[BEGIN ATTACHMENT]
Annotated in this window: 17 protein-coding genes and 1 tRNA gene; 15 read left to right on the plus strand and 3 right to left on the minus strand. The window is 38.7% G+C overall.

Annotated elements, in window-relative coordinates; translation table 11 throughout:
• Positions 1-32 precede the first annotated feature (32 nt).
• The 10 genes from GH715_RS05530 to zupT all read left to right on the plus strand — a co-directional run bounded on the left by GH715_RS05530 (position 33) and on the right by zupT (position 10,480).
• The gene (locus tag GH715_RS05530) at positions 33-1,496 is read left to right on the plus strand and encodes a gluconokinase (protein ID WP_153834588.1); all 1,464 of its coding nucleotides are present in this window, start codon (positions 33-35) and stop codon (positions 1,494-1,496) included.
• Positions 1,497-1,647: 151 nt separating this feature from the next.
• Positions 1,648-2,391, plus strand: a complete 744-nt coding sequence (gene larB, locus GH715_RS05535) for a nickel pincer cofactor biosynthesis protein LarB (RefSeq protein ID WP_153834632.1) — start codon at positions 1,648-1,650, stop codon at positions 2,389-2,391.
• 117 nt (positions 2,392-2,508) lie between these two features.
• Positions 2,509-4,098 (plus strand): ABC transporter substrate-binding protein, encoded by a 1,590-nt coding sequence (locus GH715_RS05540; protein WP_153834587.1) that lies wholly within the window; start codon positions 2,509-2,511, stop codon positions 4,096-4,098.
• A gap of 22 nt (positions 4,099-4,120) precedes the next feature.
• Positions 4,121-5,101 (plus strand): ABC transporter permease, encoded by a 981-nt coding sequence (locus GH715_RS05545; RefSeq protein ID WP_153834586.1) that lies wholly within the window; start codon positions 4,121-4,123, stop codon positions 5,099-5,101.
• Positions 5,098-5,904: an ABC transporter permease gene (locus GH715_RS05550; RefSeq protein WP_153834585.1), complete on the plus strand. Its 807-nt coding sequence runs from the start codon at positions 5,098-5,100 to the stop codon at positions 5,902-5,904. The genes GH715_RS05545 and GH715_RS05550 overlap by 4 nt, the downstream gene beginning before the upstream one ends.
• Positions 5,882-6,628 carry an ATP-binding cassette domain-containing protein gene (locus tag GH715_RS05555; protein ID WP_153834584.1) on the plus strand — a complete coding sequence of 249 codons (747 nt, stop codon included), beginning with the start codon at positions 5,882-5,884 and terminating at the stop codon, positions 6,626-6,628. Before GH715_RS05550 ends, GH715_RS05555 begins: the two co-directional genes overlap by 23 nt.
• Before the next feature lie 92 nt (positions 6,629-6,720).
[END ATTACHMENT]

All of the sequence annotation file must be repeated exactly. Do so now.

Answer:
Annotated in this window: 17 protein-coding genes and 1 tRNA gene; 15 read left to right on the plus strand and 3 right to left on the minus strand. The window is 38.7% G+C overall.

Annotated elements, in window-relative coordinates; translation table 11 throughout:
• Positions 1-32 precede the first annotated feature (32 nt).
• The 10 genes from GH715_RS05530 to zupT all read left to right on the plus strand — a co-directional run bounded on the left by GH715_RS05530 (position 33) and on the right by zupT (position 10,480).
• The gene (locus tag GH715_RS05530) at positions 33-1,496 is read left to right on the plus strand and encodes a gluconokinase (protein ID WP_153834588.1); all 1,464 of its coding nucleotides are present in this window, start codon (positions 33-35) and stop codon (positions 1,494-1,496) included.
• Positions 1,497-1,647: 151 nt separating this feature from the next.
• Positions 1,648-2,391, plus strand: a complete 744-nt coding sequence (gene larB, locus GH715_RS05535) for a nickel pincer cofactor biosynthesis protein LarB (RefSeq protein ID WP_153834632.1) — start codon at positions 1,648-1,650, stop codon at positions 2,389-2,391.
• 117 nt (positions 2,392-2,508) lie between these two features.
• Positions 2,509-4,098 (plus strand): ABC transporter substrate-binding protein, encoded by a 1,590-nt coding sequence (locus GH715_RS05540; protein WP_153834587.1) that lies wholly within the window; start codon positions 2,509-2,511, stop codon positions 4,096-4,098.
• A gap of 22 nt (positions 4,099-4,120) precedes the next feature.
• Positions 4,121-5,101 (plus strand): ABC transporter permease, encoded by a 981-nt coding sequence (locus GH715_RS05545; RefSeq protein ID WP_153834586.1) that lies wholly within the window; start codon positions 4,121-4,123, stop codon positions 5,099-5,101.
• Positions 5,098-5,904: an ABC transporter permease gene (locus GH715_RS05550; RefSeq protein WP_153834585.1), complete on the plus strand. Its 807-nt coding sequence runs from the start codon at positions 5,098-5,100 to the stop codon at positions 5,902-5,904. The genes GH715_RS05545 and GH715_RS05550 overlap by 4 nt, the downstream gene beginning before the upstream one ends.
• Positions 5,882-6,628 carry an ATP-binding cassette domain-containing protein gene (locus tag GH715_RS05555; protein ID WP_153834584.1) on the plus strand — a complete coding sequence of 249 codons (747 nt, stop codon included), beginning with the start codon at positions 5,882-5,884 and terminating at the stop codon, positions 6,626-6,628. Before GH715_RS05550 ends, GH715_RS05555 begins: the two co-directional genes overlap by 23 nt.
• Before the next feature lie 92 nt (positions 6,629-6,720).